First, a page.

First note that implies that , thus in fact for any (because adding - or substracting- 's to the exponent won't change the result)
But now, by hypothesis thus ...
A number m is called a 2-pseudoprime if
(a) m is composite, and
(b) 2^(m -1) == 1 mod m (where == is the congruent sign, the triple horizontal bars)
(it's pseudo because it looks like Fermat's little theorem.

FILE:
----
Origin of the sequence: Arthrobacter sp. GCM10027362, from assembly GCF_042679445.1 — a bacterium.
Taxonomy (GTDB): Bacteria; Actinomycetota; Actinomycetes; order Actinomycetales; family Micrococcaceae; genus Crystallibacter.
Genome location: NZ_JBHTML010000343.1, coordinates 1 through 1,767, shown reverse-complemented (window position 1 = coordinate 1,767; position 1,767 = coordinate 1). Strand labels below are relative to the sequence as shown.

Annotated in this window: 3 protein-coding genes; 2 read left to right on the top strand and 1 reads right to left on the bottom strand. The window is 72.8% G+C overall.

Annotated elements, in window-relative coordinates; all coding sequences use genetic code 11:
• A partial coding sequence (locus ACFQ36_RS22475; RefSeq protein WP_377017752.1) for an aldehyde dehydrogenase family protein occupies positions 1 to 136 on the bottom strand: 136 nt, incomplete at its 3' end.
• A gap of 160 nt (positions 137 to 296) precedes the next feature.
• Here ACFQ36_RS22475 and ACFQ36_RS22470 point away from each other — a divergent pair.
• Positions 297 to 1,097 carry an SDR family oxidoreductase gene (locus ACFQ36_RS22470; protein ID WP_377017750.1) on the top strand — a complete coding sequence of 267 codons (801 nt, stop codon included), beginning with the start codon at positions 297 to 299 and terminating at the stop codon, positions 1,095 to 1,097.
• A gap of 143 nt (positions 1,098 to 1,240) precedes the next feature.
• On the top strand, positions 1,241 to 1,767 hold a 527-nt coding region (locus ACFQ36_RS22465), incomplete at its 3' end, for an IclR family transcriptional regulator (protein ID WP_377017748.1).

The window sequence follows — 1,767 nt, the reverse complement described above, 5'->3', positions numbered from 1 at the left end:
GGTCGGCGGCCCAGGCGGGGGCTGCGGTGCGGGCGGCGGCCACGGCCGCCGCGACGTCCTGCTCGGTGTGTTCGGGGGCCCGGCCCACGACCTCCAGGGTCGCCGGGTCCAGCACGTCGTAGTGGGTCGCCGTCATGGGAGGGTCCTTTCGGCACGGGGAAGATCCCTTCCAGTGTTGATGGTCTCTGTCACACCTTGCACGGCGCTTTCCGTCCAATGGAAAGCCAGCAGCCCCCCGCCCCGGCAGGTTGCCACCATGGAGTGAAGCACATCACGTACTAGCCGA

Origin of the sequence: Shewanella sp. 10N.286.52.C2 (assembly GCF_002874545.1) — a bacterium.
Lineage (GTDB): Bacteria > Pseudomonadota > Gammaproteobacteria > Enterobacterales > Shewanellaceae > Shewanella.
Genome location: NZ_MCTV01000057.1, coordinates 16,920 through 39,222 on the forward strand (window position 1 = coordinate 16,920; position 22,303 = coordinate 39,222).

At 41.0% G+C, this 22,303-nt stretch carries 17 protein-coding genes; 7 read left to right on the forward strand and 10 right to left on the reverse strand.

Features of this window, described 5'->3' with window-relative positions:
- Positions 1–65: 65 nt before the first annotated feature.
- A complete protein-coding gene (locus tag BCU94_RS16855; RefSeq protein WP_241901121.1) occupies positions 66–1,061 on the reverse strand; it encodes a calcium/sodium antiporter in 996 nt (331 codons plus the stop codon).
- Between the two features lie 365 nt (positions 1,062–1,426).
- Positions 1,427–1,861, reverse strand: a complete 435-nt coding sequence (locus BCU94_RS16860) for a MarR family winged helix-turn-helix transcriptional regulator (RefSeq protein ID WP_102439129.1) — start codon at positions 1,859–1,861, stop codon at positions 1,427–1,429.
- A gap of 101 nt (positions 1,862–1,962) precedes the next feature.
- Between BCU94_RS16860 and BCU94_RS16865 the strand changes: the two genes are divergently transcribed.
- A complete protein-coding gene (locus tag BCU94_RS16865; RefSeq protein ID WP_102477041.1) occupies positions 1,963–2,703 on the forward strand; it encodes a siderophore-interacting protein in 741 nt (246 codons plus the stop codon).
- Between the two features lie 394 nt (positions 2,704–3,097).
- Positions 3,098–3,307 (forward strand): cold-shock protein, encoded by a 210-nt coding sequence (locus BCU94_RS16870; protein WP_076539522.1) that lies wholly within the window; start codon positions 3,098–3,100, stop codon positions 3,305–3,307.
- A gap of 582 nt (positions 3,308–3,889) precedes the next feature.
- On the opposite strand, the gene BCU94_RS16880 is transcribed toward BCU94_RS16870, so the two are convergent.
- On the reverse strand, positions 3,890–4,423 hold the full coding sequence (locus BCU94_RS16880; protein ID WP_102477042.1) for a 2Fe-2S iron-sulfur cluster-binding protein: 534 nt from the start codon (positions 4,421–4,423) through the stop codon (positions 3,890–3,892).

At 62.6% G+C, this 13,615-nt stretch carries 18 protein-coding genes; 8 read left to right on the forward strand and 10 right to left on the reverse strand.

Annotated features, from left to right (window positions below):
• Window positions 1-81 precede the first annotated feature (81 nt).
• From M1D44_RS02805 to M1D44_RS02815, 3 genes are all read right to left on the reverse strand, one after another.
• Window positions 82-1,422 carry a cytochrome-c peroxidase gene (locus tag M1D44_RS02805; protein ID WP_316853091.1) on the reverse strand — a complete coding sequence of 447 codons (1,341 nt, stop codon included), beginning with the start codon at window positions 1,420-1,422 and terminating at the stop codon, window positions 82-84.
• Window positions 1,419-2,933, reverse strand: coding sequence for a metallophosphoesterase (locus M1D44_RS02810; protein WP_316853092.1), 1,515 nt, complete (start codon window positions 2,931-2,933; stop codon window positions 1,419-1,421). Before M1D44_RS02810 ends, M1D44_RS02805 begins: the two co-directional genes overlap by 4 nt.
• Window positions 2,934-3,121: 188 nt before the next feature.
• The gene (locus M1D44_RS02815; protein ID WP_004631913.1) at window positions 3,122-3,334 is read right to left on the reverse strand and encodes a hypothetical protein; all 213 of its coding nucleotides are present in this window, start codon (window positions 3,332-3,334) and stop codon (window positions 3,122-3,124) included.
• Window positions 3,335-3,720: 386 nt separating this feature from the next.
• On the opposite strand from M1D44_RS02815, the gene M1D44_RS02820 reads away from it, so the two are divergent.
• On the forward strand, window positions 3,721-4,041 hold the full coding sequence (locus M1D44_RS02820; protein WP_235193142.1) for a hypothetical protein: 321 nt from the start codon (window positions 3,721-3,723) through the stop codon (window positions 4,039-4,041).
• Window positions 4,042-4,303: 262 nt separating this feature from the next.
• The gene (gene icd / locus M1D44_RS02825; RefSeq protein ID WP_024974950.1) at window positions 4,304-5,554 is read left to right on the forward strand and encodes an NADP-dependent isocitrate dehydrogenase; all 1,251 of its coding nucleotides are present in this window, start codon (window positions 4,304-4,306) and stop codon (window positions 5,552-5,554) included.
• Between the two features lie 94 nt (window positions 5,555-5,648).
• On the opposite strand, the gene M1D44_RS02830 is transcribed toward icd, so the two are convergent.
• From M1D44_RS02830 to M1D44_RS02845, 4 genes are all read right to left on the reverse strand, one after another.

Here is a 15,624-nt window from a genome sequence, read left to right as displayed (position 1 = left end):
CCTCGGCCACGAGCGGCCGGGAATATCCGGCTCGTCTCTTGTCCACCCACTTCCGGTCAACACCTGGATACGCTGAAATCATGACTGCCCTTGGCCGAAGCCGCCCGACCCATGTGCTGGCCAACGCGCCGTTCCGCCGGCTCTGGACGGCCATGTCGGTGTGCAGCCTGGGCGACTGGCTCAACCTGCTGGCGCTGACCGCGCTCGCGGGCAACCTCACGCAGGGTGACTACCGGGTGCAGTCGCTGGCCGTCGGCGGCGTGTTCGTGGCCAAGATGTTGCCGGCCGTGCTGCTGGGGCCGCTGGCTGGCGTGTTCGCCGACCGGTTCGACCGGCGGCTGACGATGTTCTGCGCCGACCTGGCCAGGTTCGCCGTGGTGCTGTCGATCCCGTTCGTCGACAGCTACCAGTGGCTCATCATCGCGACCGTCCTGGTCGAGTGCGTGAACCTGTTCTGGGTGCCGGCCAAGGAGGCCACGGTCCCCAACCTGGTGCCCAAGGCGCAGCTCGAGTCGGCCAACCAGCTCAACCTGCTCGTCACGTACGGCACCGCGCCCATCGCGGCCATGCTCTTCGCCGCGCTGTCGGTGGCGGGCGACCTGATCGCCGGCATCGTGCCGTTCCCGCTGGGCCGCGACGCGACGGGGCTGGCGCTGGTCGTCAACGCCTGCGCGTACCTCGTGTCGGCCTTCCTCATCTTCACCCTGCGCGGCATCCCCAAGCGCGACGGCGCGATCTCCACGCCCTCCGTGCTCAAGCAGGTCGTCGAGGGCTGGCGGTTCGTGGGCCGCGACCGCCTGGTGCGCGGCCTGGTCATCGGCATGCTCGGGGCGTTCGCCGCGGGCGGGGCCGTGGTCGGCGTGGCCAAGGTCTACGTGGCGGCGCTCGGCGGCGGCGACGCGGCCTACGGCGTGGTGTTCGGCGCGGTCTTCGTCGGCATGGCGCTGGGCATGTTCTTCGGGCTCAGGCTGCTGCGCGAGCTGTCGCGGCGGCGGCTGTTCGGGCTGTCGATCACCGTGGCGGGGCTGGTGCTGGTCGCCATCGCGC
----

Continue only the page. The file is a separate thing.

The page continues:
I need to show that if n is a pseudoprime then m = [2^n] - 1 is also a 2-pseudoprime.
I have shown that m is composite, now how do I go about showing the other condition? I tried playing around with the mod stuff, but I bring it down to something like this:
if (2^n - 2) / n is an integer then show that ([2^2^n] - 4) / (2^n - 1) is also an integer. But I'm stuck proving this too. Any help?